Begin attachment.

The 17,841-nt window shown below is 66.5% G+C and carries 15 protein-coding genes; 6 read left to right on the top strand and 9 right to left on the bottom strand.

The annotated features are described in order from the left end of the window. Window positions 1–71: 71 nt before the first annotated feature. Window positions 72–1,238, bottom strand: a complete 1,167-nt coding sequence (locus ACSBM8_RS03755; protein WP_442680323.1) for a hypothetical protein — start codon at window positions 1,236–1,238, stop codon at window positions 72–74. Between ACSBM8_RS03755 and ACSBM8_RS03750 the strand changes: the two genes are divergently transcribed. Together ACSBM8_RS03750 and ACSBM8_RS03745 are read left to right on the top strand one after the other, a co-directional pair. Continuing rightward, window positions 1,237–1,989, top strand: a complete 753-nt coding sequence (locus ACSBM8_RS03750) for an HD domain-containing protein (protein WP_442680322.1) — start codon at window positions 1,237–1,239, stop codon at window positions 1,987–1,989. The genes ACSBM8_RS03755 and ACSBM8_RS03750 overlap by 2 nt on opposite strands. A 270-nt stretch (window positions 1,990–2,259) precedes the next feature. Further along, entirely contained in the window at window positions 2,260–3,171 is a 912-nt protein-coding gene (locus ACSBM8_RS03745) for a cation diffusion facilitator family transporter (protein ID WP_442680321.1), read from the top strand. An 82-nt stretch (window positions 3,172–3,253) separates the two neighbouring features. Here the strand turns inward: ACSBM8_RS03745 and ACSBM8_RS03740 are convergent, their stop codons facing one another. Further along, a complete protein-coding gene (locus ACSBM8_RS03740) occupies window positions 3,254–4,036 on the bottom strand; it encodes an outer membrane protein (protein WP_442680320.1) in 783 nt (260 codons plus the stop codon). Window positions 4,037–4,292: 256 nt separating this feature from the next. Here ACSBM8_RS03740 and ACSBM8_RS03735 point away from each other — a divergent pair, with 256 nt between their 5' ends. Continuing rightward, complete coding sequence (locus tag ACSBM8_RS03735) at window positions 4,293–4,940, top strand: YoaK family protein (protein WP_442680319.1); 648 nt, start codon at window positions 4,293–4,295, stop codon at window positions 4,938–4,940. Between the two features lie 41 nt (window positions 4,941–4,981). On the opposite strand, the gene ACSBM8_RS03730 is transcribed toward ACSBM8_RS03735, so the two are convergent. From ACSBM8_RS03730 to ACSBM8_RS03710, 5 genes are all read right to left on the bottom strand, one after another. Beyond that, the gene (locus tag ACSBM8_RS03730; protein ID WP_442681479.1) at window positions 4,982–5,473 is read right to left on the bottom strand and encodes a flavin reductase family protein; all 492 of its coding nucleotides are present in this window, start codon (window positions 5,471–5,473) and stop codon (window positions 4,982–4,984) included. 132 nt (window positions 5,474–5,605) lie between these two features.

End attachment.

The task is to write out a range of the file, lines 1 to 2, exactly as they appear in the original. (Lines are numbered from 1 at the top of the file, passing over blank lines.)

The 17,841-nt window shown below is 66.5% G+C and carries 15 protein-coding genes; 6 read left to right on the top strand and 9 right to left on the bottom strand.

The annotated features are described in order from the left end of the window. Window positions 1–71: 71 nt before the first annotated feature. Window positions 72–1,238, bottom strand: a complete 1,167-nt coding sequence (locus ACSBM8_RS03755; protein WP_442680323.1) for a hypothetical protein — start codon at window positions 1,236–1,238, stop codon at window positions 72–74. Between ACSBM8_RS03755 and ACSBM8_RS03750 the strand changes: the two genes are divergently transcribed. Together ACSBM8_RS03750 and ACSBM8_RS03745 are read left to right on the top strand one after the other, a co-directional pair. Continuing rightward, window positions 1,237–1,989, top strand: a complete 753-nt coding sequence (locus ACSBM8_RS03750) for an HD domain-containing protein (protein WP_442680322.1) — start codon at window positions 1,237–1,239, stop codon at window positions 1,987–1,989. The genes ACSBM8_RS03755 and ACSBM8_RS03750 overlap by 2 nt on opposite strands. A 270-nt stretch (window positions 1,990–2,259) precedes the next feature. Further along, entirely contained in the window at window positions 2,260–3,171 is a 912-nt protein-coding gene (locus ACSBM8_RS03745) for a cation diffusion facilitator family transporter (protein ID WP_442680321.1), read from the top strand. An 82-nt stretch (window positions 3,172–3,253) separates the two neighbouring features. Here the strand turns inward: ACSBM8_RS03745 and ACSBM8_RS03740 are convergent, their stop codons facing one another. Further along, a complete protein-coding gene (locus ACSBM8_RS03740) occupies window positions 3,254–4,036 on the bottom strand; it encodes an outer membrane protein (protein WP_442680320.1) in 783 nt (260 codons plus the stop codon). Window positions 4,037–4,292: 256 nt separating this feature from the next. Here ACSBM8_RS03740 and ACSBM8_RS03735 point away from each other — a divergent pair, with 256 nt between their 5' ends. Continuing rightward, complete coding sequence (locus tag ACSBM8_RS03735) at window positions 4,293–4,940, top strand: YoaK family protein (protein WP_442680319.1); 648 nt, start codon at window positions 4,293–4,295, stop codon at window positions 4,938–4,940. Between the two features lie 41 nt (window positions 4,941–4,981). On the opposite strand, the gene ACSBM8_RS03730 is transcribed toward ACSBM8_RS03735, so the two are convergent. From ACSBM8_RS03730 to ACSBM8_RS03710, 5 genes are all read right to left on the bottom strand, one after another. Beyond that, the gene (locus tag ACSBM8_RS03730; protein ID WP_442681479.1) at window positions 4,982–5,473 is read right to left on the bottom strand and encodes a flavin reductase family protein; all 492 of its coding nucleotides are present in this window, start codon (window positions 5,471–5,473) and stop codon (window positions 4,982–4,984) included. 132 nt (window positions 5,474–5,605) lie between these two features.